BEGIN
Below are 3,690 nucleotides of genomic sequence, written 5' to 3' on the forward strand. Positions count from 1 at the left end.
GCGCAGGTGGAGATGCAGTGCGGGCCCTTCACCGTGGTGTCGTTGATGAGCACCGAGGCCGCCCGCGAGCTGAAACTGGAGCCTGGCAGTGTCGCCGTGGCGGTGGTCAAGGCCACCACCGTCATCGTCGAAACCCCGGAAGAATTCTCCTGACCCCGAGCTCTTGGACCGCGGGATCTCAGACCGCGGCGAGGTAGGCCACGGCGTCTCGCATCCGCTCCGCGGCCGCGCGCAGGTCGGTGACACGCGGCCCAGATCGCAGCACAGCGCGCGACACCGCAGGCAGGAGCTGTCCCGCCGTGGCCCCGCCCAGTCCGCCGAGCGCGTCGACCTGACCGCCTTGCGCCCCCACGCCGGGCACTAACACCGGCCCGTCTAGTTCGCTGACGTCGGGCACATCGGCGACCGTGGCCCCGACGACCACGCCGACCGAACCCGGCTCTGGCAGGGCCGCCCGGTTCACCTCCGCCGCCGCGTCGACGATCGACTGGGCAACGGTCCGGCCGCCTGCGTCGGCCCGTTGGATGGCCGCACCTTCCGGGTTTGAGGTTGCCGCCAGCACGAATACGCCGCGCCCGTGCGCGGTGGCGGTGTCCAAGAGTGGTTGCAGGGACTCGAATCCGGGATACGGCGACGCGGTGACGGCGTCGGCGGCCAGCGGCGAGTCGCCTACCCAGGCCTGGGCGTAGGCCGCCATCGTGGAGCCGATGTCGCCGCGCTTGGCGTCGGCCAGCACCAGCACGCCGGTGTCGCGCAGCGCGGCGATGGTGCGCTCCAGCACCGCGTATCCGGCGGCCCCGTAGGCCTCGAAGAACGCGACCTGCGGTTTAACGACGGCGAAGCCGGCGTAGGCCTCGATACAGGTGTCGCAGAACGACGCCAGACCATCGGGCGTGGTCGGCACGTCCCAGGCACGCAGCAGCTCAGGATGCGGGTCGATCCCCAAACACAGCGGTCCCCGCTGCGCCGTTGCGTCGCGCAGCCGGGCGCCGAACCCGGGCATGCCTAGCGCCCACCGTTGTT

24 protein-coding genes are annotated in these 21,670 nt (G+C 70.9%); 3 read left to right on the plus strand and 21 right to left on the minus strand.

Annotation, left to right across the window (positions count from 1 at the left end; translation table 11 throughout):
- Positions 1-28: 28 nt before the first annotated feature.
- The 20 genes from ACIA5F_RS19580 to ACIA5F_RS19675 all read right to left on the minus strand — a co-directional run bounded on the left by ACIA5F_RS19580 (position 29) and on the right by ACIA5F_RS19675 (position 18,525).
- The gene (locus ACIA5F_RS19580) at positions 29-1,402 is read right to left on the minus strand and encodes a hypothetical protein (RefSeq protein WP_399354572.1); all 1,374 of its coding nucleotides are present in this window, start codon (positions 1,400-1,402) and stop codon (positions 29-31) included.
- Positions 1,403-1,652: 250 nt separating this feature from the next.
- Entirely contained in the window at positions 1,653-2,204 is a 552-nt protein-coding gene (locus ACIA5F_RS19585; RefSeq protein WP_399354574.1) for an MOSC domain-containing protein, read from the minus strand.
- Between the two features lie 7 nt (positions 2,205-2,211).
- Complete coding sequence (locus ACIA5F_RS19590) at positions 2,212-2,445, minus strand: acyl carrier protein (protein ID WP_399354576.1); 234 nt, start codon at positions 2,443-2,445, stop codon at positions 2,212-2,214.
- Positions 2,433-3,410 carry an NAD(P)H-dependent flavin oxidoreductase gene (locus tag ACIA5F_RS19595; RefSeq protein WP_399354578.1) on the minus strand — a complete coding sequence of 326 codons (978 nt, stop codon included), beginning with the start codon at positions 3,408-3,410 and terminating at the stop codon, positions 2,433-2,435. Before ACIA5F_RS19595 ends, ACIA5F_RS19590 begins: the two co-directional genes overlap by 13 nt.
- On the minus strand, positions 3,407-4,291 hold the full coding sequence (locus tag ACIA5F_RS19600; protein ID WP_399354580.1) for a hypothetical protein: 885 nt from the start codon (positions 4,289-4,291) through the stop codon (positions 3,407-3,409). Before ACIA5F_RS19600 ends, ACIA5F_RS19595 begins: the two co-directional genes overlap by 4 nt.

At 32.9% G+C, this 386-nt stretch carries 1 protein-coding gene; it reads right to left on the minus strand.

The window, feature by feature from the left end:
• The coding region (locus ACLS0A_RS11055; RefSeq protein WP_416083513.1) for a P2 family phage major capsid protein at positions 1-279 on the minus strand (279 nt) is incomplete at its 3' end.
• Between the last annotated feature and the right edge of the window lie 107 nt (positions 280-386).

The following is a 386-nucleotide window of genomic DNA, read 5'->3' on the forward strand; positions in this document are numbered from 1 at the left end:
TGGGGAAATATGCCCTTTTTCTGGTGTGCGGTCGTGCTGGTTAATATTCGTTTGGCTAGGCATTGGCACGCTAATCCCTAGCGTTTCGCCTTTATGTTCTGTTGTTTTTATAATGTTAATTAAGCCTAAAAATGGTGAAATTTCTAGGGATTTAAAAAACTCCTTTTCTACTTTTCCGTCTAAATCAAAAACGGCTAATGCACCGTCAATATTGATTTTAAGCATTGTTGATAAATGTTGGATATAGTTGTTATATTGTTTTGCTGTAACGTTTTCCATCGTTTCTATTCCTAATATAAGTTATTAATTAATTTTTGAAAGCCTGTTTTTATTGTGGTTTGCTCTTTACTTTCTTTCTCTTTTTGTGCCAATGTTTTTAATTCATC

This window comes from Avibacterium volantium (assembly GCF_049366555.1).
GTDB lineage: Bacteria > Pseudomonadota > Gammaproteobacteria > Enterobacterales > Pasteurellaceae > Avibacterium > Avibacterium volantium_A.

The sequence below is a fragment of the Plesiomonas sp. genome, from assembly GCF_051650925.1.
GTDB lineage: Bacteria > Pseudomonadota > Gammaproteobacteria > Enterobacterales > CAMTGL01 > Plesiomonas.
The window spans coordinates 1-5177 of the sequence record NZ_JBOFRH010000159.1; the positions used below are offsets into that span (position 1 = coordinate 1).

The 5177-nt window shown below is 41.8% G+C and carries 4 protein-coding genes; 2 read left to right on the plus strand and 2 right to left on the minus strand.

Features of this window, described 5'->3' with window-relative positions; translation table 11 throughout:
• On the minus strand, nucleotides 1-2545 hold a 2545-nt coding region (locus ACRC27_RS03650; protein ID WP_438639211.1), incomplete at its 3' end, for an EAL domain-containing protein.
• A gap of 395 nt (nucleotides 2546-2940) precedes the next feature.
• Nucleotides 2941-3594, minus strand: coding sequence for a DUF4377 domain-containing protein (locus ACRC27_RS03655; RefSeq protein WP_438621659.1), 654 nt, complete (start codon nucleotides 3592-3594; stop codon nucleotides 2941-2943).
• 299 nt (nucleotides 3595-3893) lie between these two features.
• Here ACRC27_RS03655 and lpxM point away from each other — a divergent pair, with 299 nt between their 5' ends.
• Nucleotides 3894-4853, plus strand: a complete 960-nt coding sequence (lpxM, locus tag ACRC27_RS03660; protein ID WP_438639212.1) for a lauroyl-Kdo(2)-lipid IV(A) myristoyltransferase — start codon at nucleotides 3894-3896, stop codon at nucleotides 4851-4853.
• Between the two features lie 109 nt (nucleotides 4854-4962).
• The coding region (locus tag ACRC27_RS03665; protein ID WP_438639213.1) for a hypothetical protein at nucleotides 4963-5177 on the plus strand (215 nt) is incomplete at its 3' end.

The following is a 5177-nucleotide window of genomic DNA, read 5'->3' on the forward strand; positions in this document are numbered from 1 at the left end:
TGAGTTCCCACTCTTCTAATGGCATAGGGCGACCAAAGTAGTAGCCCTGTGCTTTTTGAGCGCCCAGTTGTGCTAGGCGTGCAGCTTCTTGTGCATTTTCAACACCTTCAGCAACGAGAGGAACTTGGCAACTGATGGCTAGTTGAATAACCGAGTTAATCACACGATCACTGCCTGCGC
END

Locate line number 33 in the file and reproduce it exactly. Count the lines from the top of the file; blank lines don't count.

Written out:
• Between the two features lie 109 nt (nucleotides 4854-4962).